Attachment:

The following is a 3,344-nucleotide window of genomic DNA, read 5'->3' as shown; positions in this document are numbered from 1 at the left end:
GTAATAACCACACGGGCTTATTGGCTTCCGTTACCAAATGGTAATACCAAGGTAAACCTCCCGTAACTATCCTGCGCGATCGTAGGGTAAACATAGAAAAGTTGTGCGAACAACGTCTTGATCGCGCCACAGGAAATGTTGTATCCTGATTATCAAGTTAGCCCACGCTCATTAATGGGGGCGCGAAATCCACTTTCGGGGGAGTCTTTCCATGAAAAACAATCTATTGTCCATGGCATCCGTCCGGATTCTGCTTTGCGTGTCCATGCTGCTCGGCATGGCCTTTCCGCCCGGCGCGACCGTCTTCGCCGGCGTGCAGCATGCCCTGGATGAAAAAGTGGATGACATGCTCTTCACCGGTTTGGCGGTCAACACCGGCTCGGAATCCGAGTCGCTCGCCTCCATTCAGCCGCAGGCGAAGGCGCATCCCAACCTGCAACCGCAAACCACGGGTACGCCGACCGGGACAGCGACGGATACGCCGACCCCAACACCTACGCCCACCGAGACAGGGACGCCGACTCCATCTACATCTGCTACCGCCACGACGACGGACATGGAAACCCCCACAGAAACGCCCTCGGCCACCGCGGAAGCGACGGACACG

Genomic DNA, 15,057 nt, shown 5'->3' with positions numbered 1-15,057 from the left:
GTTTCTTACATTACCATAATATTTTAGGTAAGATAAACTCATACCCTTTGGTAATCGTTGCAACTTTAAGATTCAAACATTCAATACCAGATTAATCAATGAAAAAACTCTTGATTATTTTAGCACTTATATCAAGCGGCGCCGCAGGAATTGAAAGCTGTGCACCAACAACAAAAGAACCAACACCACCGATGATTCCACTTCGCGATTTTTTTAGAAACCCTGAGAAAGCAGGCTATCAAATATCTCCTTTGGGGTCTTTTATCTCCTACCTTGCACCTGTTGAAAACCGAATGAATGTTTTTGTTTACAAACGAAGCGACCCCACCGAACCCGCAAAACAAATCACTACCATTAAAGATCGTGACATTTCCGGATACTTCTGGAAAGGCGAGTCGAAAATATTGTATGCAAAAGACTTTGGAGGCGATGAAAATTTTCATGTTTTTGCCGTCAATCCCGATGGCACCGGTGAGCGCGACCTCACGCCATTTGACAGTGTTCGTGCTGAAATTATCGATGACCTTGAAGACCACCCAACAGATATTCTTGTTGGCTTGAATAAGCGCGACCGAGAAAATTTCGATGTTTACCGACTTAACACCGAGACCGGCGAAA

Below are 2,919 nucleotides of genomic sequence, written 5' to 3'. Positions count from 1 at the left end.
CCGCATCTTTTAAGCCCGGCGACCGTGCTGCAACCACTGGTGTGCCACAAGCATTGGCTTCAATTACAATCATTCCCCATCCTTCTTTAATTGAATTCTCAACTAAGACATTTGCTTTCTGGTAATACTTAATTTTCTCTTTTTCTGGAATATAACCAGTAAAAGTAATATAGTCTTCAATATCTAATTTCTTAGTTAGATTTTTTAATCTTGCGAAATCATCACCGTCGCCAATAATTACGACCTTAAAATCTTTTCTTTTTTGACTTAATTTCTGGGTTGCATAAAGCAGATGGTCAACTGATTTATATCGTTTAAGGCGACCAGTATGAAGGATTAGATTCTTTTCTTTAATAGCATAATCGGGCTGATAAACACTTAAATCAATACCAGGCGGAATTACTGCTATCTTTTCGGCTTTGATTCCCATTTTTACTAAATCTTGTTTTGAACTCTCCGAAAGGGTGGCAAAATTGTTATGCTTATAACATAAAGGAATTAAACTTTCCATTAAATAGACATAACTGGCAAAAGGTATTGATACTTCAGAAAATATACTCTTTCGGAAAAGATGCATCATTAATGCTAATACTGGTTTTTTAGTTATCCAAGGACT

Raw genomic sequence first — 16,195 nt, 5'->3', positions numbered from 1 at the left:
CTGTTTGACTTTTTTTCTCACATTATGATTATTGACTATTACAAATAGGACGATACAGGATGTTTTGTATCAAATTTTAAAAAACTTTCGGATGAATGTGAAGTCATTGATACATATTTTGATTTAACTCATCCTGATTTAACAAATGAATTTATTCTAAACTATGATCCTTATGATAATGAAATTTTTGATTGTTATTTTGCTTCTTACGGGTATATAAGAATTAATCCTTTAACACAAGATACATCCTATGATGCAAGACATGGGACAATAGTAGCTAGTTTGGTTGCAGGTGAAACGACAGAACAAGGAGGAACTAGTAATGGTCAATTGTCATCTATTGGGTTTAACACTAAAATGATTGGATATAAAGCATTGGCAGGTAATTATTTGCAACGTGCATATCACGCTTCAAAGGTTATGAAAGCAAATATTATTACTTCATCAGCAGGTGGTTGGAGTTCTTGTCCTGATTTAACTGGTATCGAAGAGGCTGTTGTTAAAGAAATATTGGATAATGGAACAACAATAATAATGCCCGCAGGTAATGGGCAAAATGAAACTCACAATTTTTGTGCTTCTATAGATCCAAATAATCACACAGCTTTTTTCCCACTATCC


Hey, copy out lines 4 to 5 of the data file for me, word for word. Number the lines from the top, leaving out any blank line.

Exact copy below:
GTTTCTTACATTACCATAATATTTTAGGTAAGATAAACTCATACCCTTTGGTAATCGTTGCAACTTTAAGATTCAAACATTCAATACCAGATTAATCAATGAAAAAACTCTTGATTATTTTAGCACTTATATCAAGCGGCGCCGCAGGAATTGAAAGCTGTGCACCAACAACAAAAGAACCAACACCACCGATGATTCCACTTCGCGATTTTTTTAGAAACCCTGAGAAAGCAGGCTATCAAATATCTCCTTTGGGGTCTTTTATCTCCTACCTTGCACCTGTTGAAAACCGAATGAATGTTTTTGTTTACAAACGAAGCGACCCCACCGAACCCGCAAAACAAATCACTACCATTAAAGATCGTGACATTTCCGGATACTTCTGGAAAGGCGAGTCGAAAATATTGTATGCAAAAGACTTTGGAGGCGATGAAAATTTTCATGTTTTTGCCGTCAATCCCGATGGCACCGGTGAGCGCGACCTCACGCCATTTGACAGTGTTCGTGCTGAAATTATCGATGACCTTGAAGACCACCCAACAGATATTCTTGTTGGCTTGAATAAGCGCGACCGAGAAAATTTCGATGTTTACCGACTTAACACCGAGACCGGCGAAA

Below are 2,919 nucleotides of genomic sequence, written 5' to 3'. Positions count from 1 at the left end.